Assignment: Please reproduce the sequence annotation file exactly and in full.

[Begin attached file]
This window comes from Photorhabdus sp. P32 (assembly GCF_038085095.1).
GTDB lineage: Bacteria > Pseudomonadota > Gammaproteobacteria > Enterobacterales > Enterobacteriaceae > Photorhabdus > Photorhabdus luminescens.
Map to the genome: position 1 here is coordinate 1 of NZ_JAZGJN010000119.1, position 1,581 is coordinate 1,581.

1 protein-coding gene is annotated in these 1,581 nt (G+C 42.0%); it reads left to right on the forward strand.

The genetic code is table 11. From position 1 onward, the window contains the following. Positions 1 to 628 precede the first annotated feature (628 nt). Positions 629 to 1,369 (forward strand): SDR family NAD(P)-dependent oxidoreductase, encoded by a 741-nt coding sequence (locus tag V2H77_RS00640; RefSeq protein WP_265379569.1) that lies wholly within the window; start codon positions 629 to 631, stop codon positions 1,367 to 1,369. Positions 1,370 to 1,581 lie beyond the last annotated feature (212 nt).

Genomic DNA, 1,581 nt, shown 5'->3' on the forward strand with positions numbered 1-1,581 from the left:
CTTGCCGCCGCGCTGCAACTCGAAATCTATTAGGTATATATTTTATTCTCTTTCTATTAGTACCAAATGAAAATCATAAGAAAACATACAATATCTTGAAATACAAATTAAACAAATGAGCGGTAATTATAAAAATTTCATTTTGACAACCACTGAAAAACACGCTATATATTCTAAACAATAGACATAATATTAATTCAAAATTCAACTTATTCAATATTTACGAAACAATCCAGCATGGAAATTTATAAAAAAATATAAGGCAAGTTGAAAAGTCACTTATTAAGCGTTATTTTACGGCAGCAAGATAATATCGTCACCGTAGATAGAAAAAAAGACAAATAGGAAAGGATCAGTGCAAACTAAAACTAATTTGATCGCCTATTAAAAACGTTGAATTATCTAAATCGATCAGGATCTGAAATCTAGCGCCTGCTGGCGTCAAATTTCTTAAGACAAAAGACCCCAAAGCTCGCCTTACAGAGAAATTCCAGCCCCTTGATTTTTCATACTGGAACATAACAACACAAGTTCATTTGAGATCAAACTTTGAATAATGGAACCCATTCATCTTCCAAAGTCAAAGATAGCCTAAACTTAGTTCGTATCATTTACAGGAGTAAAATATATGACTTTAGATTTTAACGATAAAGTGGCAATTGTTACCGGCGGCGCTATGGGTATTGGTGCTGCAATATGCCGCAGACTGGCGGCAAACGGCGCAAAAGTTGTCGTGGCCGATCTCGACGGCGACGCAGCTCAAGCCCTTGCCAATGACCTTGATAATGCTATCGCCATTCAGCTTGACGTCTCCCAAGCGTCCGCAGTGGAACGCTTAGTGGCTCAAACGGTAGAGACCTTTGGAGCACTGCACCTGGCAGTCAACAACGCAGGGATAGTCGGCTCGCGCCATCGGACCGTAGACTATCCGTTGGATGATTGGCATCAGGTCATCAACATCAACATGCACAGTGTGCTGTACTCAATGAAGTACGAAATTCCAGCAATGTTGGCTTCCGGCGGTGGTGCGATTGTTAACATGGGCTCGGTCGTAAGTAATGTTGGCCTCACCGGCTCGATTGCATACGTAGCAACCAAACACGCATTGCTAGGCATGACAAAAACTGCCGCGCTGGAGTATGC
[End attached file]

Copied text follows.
This window comes from Photorhabdus sp. P32 (assembly GCF_038085095.1).
GTDB lineage: Bacteria > Pseudomonadota > Gammaproteobacteria > Enterobacterales > Enterobacteriaceae > Photorhabdus > Photorhabdus luminescens.
Map to the genome: position 1 here is coordinate 1 of NZ_JAZGJN010000119.1, position 1,581 is coordinate 1,581.

1 protein-coding gene is annotated in these 1,581 nt (G+C 42.0%); it reads left to right on the forward strand.

The genetic code is table 11. From position 1 onward, the window contains the following. Positions 1 to 628 precede the first annotated feature (628 nt). Positions 629 to 1,369 (forward strand): SDR family NAD(P)-dependent oxidoreductase, encoded by a 741-nt coding sequence (locus tag V2H77_RS00640; RefSeq protein WP_265379569.1) that lies wholly within the window; start codon positions 629 to 631, stop codon positions 1,367 to 1,369. Positions 1,370 to 1,581 lie beyond the last annotated feature (212 nt).

Genomic DNA, 1,581 nt, shown 5'->3' on the forward strand with positions numbered 1-1,581 from the left:
CTTGCCGCCGCGCTGCAACTCGAAATCTATTAGGTATATATTTTATTCTCTTTCTATTAGTACCAAATGAAAATCATAAGAAAACATACAATATCTTGAAATACAAATTAAACAAATGAGCGGTAATTATAAAAATTTCATTTTGACAACCACTGAAAAACACGCTATATATTCTAAACAATAGACATAATATTAATTCAAAATTCAACTTATTCAATATTTACGAAACAATCCAGCATGGAAATTTATAAAAAAATATAAGGCAAGTTGAAAAGTCACTTATTAAGCGTTATTTTACGGCAGCAAGATAATATCGTCACCGTAGATAGAAAAAAAGACAAATAGGAAAGGATCAGTGCAAACTAAAACTAATTTGATCGCCTATTAAAAACGTTGAATTATCTAAATCGATCAGGATCTGAAATCTAGCGCCTGCTGGCGTCAAATTTCTTAAGACAAAAGACCCCAAAGCTCGCCTTACAGAGAAATTCCAGCCCCTTGATTTTTCATACTGGAACATAACAACACAAGTTCATTTGAGATCAAACTTTGAATAATGGAACCCATTCATCTTCCAAAGTCAAAGATAGCCTAAACTTAGTTCGTATCATTTACAGGAGTAAAATATATGACTTTAGATTTTAACGATAAAGTGGCAATTGTTACCGGCGGCGCTATGGGTATTGGTGCTGCAATATGCCGCAGACTGGCGGCAAACGGCGCAAAAGTTGTCGTGGCCGATCTCGACGGCGACGCAGCTCAAGCCCTTGCCAATGACCTTGATAATGCTATCGCCATTCAGCTTGACGTCTCCCAAGCGTCCGCAGTGGAACGCTTAGTGGCTCAAACGGTAGAGACCTTTGGAGCACTGCACCTGGCAGTCAACAACGCAGGGATAGTCGGCTCGCGCCATCGGACCGTAGACTATCCGTTGGATGATTGGCATCAGGTCATCAACATCAACATGCACAGTGTGCTGTACTCAATGAAGTACGAAATTCCAGCAATGTTGGCTTCCGGCGGTGGTGCGATTGTTAACATGGGCTCGGTCGTAAGTAATGTTGGCCTCACCGGCTCGATTGCATACGTAGCAACCAAACACGCATTGCTAGGCATGACAAAAACTGCCGCGCTGGAGTATGC